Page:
Five minutes with... Lydia Block, graduate talent advisor at Taylor Wessing
What really stands out in an application form?
Applications are increasingly competitive so it is ever more important to stand out in this area. Taylor Wessing gives candidates a platform to be able to do this across an application form. Of course, we are interested in your academic qualifications – there is no getting away from this being an important part of the process – but just as important is getting across your commercial awareness and outside interests. We are looking to recruit candidates who can bring something unique to the team, add different experiences and contribute new ways of thinking into the discussion. We want to understand what motivates you to join this industry, and what you want to achieve.
How can candidates get across their commercial awareness in an application?
There are various opportunities for applicants to demonstrate their commercial awareness in an application. Whether the application form asks for your take on a particular business issue, your predictions for the future, or even assessing your understanding of our firm and the sectors and clients we work with – there is plenty of scope for applicants to get across their ideas. This again will be tested at the final-round assessment centre, and an area we focus on across our open and insight days.
How do you assess vacation scheme students?
Our Summer Vacation Schemes run for two weeks each. Our students experience a different seat each week, where they are allocated a supervisor and trainee buddy. At the end of the week, our supervisors will hold appraisal meetings with their students, in order to feedback on their performance and we take this into account when it comes to making the training contract decisions. Of course, our students are given work from their teams – anything from drafting notes to attending client meetings, as well as the group presentations they must work on throughout the scheme. There are many networking events and information sessions organised, and students are encouraged to make the most of these and really experience life at Taylor Wessing. We are thus able to build up a well- rounded and robust picture of our vacation schemer's performance, which will form a base for our training contract offers.
How can people make up for the fact that they haven’t done any work experience at a law firm?
It's great if you are able to show you've completed legal work experience. We do recognise, however, that not everybody has the opportunity to do this by the time you apply to a vacation scheme. It is just as important to show you have a real drive and enthusiasm for the law, and the firm you have applied to. Why law? What this particular firm? What experiences have you had that make you sure this is for you? How do your skills relate to those of a future trainee? These are all questions that we will ask ourselves when we look at your application form. It is also handy to include any other relevant work experience that you have had, and how this has contributed to your decision that a career in the legal industry is right for you.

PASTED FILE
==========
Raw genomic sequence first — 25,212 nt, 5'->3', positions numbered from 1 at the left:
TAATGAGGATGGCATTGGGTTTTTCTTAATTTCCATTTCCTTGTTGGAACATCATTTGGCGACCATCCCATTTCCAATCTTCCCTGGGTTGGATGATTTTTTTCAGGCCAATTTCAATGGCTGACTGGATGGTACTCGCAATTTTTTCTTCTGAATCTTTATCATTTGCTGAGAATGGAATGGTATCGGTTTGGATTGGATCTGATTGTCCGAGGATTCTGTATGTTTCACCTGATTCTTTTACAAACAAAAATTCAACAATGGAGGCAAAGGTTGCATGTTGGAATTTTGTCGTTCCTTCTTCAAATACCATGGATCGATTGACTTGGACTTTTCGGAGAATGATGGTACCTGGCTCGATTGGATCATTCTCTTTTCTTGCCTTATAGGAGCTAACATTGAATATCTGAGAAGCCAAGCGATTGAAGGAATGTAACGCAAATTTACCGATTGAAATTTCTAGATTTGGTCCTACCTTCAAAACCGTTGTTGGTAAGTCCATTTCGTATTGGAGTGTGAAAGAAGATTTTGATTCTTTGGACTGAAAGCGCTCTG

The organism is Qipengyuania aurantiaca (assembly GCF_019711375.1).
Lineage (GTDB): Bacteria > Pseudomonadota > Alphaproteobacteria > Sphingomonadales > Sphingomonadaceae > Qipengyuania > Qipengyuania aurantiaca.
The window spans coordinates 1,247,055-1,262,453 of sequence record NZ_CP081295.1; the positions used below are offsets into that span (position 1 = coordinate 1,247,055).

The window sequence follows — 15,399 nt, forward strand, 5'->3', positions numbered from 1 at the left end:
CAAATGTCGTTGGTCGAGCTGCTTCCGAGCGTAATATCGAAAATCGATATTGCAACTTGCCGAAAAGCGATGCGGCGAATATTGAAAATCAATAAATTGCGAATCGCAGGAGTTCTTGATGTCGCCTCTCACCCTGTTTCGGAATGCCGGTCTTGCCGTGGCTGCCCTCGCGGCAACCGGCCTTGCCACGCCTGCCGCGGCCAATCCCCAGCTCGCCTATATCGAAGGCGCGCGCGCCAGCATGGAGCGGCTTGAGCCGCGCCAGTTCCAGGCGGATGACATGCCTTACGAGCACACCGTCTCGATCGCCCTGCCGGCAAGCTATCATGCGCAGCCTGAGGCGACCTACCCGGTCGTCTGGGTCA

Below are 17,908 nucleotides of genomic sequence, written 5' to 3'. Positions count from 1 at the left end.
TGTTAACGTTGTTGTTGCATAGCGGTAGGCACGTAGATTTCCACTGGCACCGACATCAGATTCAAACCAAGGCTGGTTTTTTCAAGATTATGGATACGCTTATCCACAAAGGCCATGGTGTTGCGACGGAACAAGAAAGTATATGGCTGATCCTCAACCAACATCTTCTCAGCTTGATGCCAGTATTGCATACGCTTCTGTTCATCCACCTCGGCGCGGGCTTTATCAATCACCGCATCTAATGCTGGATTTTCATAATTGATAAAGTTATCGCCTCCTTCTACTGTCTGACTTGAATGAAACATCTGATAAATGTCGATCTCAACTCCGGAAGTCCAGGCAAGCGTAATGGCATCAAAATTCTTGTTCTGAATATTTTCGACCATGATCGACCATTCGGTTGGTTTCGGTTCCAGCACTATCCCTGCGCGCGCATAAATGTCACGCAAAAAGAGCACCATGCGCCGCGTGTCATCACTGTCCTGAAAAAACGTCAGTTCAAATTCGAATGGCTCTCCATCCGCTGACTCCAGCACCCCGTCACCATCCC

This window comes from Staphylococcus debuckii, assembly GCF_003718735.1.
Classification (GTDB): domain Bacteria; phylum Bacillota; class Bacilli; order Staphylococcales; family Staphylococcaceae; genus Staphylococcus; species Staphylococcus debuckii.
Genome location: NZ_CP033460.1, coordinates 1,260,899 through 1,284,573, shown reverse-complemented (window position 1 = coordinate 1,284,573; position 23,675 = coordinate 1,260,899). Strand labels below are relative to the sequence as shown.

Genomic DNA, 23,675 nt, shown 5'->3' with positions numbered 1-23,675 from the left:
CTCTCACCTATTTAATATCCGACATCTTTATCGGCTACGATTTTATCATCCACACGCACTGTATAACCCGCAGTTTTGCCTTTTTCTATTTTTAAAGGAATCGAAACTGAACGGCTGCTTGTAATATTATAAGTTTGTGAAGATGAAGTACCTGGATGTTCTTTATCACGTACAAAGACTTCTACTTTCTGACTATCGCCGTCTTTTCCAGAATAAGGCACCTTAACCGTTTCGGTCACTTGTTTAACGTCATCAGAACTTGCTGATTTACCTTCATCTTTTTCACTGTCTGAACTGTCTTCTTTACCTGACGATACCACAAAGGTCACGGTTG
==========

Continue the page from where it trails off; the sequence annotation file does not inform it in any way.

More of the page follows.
How can somebody make the right impression at a law fair?
The best impressions tend to be created by asking questions where the answer cannot be found from our website. The questions that are clearly thought out and genuine always get a good response, and it's hugely fulfilling to see when we've really shed some light on a particular issue for a student.
What skills and competencies do you look for candidates to demonstrate on assessment days?
Our final round assessment centres consist of the group discussion exercise and commercial awareness case study and interview. Throughout the whole assessment day experience, we will not only be looking for potential future lawyers, but also business advisors – it’s becoming increasingly important that we're able to think commercially for our clients. In addition to commercial awareness, we will be looking at how you interact and build relationships with others, your ability to work within a team.
Law firms tell us that they try hard to encourage STEM students to apply for training contracts. The link between law and science may not be an obvious one. Why do scientists make good lawyers?
Scientists have a huge range of skills that can be transferred into the legal profession. Their ability to communicate and present, problem solve, write detailed and factually correct reports; not to mention their ability to extensively research an issue and come up with an evidence-based recommendation, all translate into the daily workload of a lawyer. Additionally, scientist's logical thinking, problem solving skills and ability to plan, provide the ideal platform for a successful transition into law.
How can non-law students show their commitment to a career in law when they haven’t necessarily been exposed to university law societies, law clinics and mooting events?
There are many ways through which non-law students can show their commitment to law. Most law firms hold open days and insight days specifically targeted at students from a non-legal background. This is a chance to spend some time with a prospective firm, finding out the opportunities available to you and understanding the application process and experiencing the company culture. Non-law students are also able to apply for most summer vacation schemes, which they are automatically considered for training contract positions. Additionally, there are a number of online publications available to students that give an insight into the different law firms, their industry focus, trainee reviews and much more information to help any non-law students to make an informed judgement about firms that interest them.
Please note this is not TARGETjobs content and written by the employer.